Traveling to Mompox, a perfectly preserved and isolated colonial town surrounded by wetlands in northern Colombia, can feel like making a pioneering journey into the past. For now.
The town’s cultural value may be threatened as the government plans to modernize Mompox with the construction of a new bridge.
Once a vital Spanish port and wealthy town on the Magdalena river, Santa Cruz de Mompox, known as Mompox or Mompos, is now a fossil of colonial Colombia.
The few tourists who visit are enchanted by the locals watching the world go by from their rocking chairs, the iguanas and monkeys that climb the trees lining the river bank, the locally made filigree jewelry, the bird-watching boat tours around the wetlands, the children playing with go-karts in the squares, the new annual jazz festival and the spectacular Holy Week celebrations.
As local tour guides approach sweating tourists on the baking streets to offer a tour of the town by “mototaxi,” they brim with incredible knowledge of the rich history of the town, located in the Bolivar province.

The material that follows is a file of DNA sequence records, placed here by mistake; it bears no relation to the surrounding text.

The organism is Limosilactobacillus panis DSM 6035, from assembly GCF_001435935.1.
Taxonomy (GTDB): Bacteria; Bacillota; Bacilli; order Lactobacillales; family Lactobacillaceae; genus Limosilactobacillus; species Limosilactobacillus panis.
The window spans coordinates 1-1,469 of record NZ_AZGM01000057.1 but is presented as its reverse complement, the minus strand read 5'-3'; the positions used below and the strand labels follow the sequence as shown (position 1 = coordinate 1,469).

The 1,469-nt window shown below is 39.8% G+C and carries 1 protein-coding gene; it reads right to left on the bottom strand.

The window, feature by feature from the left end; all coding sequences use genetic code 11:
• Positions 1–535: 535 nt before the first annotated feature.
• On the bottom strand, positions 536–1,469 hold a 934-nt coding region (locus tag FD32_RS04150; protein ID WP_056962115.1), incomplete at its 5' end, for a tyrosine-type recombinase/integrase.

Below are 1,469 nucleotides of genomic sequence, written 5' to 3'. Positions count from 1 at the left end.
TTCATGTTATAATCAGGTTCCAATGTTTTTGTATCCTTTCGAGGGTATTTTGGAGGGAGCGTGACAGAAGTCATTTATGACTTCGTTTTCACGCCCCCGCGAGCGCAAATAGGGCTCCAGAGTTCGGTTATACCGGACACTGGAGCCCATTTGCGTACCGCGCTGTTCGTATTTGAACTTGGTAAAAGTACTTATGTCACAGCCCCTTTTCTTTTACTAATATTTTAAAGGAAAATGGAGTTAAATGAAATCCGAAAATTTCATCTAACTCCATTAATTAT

The guides borrow the keys from caretakers of locked churches and their bell towers, giving punters an inside look at the colonial past of Colombia.
Founded in 1540 Mompox was a prosperous commercial port for the Spanish colonizers, but in the 19th century the Magdalena silted up and boats were diverted down another branch, skipping Mompox and transforming it from a bustling strategic port to a provincial backwater.
The town’s isolation from the industrialization of Colombia has meant that Mompox, declared a World Heritage Site in 1995, could remain perfectly preserved in its Spanish colonial form, enticing tourists with more sociocultural interests.
“Most of the buildings are still used for their original purposes,” reads UNESCO’s web page on the town, “providing an exceptional picture of what a Spanish colonial city was like.”
Mompox is not just any old colonial town. In 1810 it was the first town in New Granada to declare independence from Spain. Simon Bolivar, the liberator of many South American countries, recruited 400 soldiers from Mompox in 1812, trained them in secret and led them into battle in Caracas. Bolivar’s words, “If to Caracas I owe my life, to Mompox I owe my glory,” are proudly displayed on a plaque in one of the town’s beautiful squares.